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Type A γ-aminobutyric acid receptors (GABAARs) are the principal inhibitory receptors in the brain and the target of a wide range of clinical agents, including anaesthetics, sedatives, hypnotics and antidepressants1-3. However, our understanding of GABAAR pharmacology has been hindered by the vast number of pentameric assemblies that can be derived from 19 different subunits4 and the lack of structural knowledge of clinically relevant receptors. Here, we isolate native murine GABAAR assemblies containing the widely expressed α1 subunit and elucidate their structures in complex with drugs used to treat insomnia (zolpidem (ZOL) and flurazepam) and postpartum depression (the neurosteroid allopregnanolone (APG)). Using cryo-electron microscopy (cryo-EM) analysis and single-molecule photobleaching experiments, we uncover three major structural populations in the brain: the canonical α1β2γ2 receptor containing two α1 subunits, and two assemblies containing one α1 and either an α2 or α3 subunit, in which the single α1-containing receptors feature a more compact arrangement between the transmembrane and extracellular domains. Interestingly, APG is bound at the transmembrane α/β subunit interface, even when not added to the sample, revealing an important role for endogenous neurosteroids in modulating native GABAARs. Together with structurally engaged lipids, neurosteroids produce global conformational changes throughout the receptor that modify the ion channel pore and the binding sites for GABA and insomnia medications. Our data reveal the major α1-containing GABAAR assemblies, bound with endogenous neurosteroid, thus defining a structural landscape from which subtype-specific drugs can be developed.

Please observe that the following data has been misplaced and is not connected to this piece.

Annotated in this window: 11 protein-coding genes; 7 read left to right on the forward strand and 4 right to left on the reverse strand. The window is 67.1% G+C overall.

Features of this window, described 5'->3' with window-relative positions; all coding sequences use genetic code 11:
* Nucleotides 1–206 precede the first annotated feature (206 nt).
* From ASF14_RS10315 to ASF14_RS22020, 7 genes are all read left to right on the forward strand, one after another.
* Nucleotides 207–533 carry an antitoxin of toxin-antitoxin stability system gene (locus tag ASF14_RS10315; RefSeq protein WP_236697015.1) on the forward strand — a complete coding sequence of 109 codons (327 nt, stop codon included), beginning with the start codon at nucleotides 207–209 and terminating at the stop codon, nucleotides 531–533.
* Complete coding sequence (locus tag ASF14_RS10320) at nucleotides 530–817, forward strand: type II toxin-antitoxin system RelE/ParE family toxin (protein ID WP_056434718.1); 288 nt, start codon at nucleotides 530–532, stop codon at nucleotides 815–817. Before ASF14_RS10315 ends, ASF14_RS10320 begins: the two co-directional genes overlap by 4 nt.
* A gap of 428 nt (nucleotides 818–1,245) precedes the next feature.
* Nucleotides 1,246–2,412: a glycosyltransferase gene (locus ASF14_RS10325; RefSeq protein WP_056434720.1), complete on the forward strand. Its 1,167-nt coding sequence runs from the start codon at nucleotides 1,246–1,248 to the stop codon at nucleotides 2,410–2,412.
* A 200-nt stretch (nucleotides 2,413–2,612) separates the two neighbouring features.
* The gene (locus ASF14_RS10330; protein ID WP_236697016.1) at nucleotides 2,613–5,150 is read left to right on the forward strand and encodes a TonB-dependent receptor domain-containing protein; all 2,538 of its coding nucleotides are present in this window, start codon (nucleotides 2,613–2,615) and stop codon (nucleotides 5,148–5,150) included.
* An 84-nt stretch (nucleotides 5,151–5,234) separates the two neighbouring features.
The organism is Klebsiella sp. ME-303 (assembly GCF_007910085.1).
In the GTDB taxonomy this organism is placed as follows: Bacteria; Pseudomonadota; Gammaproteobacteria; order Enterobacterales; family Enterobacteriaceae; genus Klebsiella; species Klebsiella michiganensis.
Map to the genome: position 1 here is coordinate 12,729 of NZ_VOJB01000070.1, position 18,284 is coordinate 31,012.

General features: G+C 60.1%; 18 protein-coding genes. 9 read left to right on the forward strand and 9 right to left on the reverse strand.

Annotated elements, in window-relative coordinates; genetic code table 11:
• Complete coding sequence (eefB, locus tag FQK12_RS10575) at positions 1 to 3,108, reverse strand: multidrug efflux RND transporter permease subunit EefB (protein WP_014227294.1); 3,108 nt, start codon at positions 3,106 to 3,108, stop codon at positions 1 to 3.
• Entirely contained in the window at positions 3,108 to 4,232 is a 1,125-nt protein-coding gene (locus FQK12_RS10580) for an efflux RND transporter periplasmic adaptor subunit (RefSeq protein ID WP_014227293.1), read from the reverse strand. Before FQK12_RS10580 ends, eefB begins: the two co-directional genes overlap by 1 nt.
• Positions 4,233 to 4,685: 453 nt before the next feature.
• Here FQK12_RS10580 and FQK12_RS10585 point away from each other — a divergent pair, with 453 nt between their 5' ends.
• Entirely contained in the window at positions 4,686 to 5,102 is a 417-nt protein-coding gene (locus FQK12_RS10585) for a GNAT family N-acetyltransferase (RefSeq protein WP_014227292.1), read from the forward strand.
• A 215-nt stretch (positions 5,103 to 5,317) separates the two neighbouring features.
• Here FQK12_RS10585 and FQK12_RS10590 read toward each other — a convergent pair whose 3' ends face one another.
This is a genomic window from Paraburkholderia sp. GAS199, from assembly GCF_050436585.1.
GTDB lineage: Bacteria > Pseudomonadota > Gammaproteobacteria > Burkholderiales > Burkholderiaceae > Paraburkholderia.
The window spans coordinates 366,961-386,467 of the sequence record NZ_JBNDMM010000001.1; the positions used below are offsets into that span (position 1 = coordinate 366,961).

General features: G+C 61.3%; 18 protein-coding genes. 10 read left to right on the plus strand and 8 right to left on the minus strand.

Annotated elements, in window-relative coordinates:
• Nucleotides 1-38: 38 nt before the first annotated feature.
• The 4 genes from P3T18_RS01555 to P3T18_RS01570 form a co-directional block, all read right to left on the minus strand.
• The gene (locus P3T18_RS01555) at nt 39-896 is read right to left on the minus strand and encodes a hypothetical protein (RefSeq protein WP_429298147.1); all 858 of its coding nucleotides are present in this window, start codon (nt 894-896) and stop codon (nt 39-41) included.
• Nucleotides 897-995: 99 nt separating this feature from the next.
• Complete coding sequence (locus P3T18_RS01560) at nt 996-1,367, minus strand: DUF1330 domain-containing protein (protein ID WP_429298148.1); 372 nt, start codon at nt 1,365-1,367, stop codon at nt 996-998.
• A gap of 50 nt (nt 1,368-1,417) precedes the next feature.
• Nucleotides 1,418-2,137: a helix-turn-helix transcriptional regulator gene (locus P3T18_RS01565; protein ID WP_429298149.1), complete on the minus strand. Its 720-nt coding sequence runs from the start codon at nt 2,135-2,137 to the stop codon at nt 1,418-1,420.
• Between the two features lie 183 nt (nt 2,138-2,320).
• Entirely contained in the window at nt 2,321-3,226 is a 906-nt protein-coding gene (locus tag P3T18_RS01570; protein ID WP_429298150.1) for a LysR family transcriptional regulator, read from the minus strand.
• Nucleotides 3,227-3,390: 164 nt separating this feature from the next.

Original publication




Journal article



Publication Date





195 - 201


Vollum Institute, Oregon Health and Science University, Portland, OR, USA.


Animals, Mice, Sleep Initiation and Maintenance Disorders, Depression, Postpartum, gamma-Aminobutyric Acid, Flurazepam, Pregnanolone, Receptors, GABA-A, Protein Subunits, Hypnotics and Sedatives, Cryoelectron Microscopy, Ion Channel Gating, Binding Sites, Protein Conformation, Photobleaching, Zolpidem, Neurosteroids